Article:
13. Slowing It Down I’m so sold on slowing down that I named my blog @slowcharacter. Reducing the pace of everything and building cushions of time into your life bring the counterintuitive byproduct of getting more done, with less effort, in less time, with greater satisfaction and graciousness. It become easier to get the most important things done, to decide in alignment with your goals and priorities. Take a few extra moments, a few extra hours, a few extra days, a few extra weeks…

14. Being Not Doing This refers to the value of being rather than doing. Be the change, don’t work at it. Be yourself, be who you want to be, be present in your relationships. Let the doing follow from the being.

15. Possibility Thinking There are at least three ways to explore possibility thinking: First, not whether or not (that’s yes/no) something is possible, but how is it possible? The second engages your creativity and imagination for the sake of expansion: What all is possible here? What else? Third is the strand of options generation: What possible moves are next? What possible choices do I have?

16. Idealizing Idealizing takes the second type of possibility thinking to the next level — considering and picturing what we want most in any situation, in all the detail our imaginations can supply, as grand as we’re willing to take it. While it may seem fanciful, idealizing can lead us to clarity, awareness, stretching ourselves appropriately, and permitting ourselves to do, be, and have more.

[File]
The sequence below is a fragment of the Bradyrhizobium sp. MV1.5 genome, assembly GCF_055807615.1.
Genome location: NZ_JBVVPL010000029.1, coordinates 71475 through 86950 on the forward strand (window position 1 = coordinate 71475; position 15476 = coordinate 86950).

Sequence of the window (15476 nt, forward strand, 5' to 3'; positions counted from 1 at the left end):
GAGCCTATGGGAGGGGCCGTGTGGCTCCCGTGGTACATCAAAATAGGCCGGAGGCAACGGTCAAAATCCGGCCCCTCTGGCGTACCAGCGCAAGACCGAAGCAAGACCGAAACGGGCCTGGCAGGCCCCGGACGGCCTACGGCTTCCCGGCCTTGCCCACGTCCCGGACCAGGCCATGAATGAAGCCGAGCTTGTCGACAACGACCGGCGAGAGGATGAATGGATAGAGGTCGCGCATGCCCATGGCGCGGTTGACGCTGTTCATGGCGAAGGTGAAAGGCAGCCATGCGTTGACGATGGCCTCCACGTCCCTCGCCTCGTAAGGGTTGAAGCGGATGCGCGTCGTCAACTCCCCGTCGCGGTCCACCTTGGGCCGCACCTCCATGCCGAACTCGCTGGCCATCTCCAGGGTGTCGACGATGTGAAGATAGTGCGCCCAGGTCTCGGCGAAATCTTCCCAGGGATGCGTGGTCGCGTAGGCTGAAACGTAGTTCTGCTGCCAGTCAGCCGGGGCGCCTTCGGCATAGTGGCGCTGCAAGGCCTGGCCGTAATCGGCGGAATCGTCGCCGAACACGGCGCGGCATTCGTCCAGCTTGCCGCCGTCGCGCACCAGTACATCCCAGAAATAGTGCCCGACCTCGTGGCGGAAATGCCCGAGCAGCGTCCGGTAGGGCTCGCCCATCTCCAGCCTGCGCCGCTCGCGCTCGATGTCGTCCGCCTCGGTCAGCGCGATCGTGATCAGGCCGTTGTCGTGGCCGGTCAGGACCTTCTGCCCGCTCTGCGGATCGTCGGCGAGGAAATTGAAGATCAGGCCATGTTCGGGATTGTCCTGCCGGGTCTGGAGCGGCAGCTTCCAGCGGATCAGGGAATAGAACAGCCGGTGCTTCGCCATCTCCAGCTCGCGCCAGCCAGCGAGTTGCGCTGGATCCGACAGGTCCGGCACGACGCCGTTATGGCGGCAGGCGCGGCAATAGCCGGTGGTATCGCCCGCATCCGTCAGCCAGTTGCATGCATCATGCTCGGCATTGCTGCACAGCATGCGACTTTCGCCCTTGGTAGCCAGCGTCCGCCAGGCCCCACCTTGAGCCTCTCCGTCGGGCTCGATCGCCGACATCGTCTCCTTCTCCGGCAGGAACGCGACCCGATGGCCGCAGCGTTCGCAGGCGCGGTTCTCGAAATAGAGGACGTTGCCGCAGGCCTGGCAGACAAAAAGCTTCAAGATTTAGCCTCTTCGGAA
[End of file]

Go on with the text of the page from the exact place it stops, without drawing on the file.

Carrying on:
17. Right, Right Now Another favorite, making oneself right, right now puts lowering the bar to work for you. That’s right…it’s lowering expectations — and keeping lowering them — until you find yourself okay, right where you are, in this moment. In fact, it’s beyond self-acceptance and being okay. It’s finding the present moment perfect, just right. When you can get to that place and feel the relief and the joy, then you can work on building what’s next.

18. Getting Curious Getting curious is the de facto “coach approach.” It’s both refraining from judgment and the presumption of knowing what’s best, and the genuine, active desire to know and understand another from their own point of view. When we turn this generous attitude on ourselves, who knows what hidden nuggets will turn up.

19. Setting Intentions Intentions can be specific or broad, big or small, short-term or long-term, but setting them is less like setting Jell-O and more like setting concrete. To set an intention: Idealize what you want, nourish it with attention, apply creativity, focus, decide, commit. Be with your intention first, then do something about it. Hold yourself accountable. Let belief in your intention allow you to detach from it while the work is underway.

20. Taking Action In contrast to “being not doing,” this tool is about the value of taking action to drive motivation and momentum rather than waiting for inspiration or to feel like it first.